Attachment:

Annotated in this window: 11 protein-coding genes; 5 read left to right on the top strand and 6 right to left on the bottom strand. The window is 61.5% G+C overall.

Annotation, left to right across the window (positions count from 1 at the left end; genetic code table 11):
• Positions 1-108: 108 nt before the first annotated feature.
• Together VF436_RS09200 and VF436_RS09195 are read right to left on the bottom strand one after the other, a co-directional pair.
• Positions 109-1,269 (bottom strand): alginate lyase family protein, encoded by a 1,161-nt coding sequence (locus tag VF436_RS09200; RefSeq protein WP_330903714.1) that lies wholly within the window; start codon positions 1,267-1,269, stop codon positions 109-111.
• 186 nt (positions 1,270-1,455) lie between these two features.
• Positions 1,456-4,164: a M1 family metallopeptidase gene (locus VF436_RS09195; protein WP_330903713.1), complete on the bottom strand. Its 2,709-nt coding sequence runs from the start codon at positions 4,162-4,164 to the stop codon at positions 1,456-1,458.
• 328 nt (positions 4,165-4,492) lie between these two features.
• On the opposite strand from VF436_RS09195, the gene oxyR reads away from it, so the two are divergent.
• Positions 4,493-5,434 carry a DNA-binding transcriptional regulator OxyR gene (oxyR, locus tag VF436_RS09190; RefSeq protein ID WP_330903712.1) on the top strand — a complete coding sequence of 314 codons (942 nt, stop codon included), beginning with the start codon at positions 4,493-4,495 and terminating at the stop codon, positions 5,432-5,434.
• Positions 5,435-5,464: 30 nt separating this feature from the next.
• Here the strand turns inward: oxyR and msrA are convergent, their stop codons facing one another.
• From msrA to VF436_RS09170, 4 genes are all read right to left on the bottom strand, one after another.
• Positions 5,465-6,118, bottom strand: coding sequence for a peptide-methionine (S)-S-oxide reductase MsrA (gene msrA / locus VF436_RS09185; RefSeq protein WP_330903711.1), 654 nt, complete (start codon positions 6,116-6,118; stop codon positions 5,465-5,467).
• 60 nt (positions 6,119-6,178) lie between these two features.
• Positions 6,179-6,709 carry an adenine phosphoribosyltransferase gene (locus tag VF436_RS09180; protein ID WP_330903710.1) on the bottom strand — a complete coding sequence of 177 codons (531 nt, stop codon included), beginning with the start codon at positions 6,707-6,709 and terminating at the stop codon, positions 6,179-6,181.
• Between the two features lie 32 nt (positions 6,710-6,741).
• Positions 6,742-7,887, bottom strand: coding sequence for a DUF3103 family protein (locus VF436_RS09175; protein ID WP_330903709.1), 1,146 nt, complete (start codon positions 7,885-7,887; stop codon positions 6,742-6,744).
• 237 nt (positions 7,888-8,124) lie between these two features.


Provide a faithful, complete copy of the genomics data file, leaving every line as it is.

Annotated in this window: 11 protein-coding genes; 5 read left to right on the top strand and 6 right to left on the bottom strand. The window is 61.5% G+C overall.

Annotation, left to right across the window (positions count from 1 at the left end; genetic code table 11):
• Positions 1-108: 108 nt before the first annotated feature.
• Together VF436_RS09200 and VF436_RS09195 are read right to left on the bottom strand one after the other, a co-directional pair.
• Positions 109-1,269 (bottom strand): alginate lyase family protein, encoded by a 1,161-nt coding sequence (locus tag VF436_RS09200; RefSeq protein WP_330903714.1) that lies wholly within the window; start codon positions 1,267-1,269, stop codon positions 109-111.
• 186 nt (positions 1,270-1,455) lie between these two features.
• Positions 1,456-4,164: a M1 family metallopeptidase gene (locus VF436_RS09195; protein WP_330903713.1), complete on the bottom strand. Its 2,709-nt coding sequence runs from the start codon at positions 4,162-4,164 to the stop codon at positions 1,456-1,458.
• 328 nt (positions 4,165-4,492) lie between these two features.
• On the opposite strand from VF436_RS09195, the gene oxyR reads away from it, so the two are divergent.
• Positions 4,493-5,434 carry a DNA-binding transcriptional regulator OxyR gene (oxyR, locus tag VF436_RS09190; RefSeq protein ID WP_330903712.1) on the top strand — a complete coding sequence of 314 codons (942 nt, stop codon included), beginning with the start codon at positions 4,493-4,495 and terminating at the stop codon, positions 5,432-5,434.
• Positions 5,435-5,464: 30 nt separating this feature from the next.
• Here the strand turns inward: oxyR and msrA are convergent, their stop codons facing one another.
• From msrA to VF436_RS09170, 4 genes are all read right to left on the bottom strand, one after another.
• Positions 5,465-6,118, bottom strand: coding sequence for a peptide-methionine (S)-S-oxide reductase MsrA (gene msrA / locus VF436_RS09185; RefSeq protein WP_330903711.1), 654 nt, complete (start codon positions 6,116-6,118; stop codon positions 5,465-5,467).
• 60 nt (positions 6,119-6,178) lie between these two features.
• Positions 6,179-6,709 carry an adenine phosphoribosyltransferase gene (locus tag VF436_RS09180; protein ID WP_330903710.1) on the bottom strand — a complete coding sequence of 177 codons (531 nt, stop codon included), beginning with the start codon at positions 6,707-6,709 and terminating at the stop codon, positions 6,179-6,181.
• Between the two features lie 32 nt (positions 6,710-6,741).
• Positions 6,742-7,887, bottom strand: coding sequence for a DUF3103 family protein (locus VF436_RS09175; protein ID WP_330903709.1), 1,146 nt, complete (start codon positions 7,885-7,887; stop codon positions 6,742-6,744).
• 237 nt (positions 7,888-8,124) lie between these two features.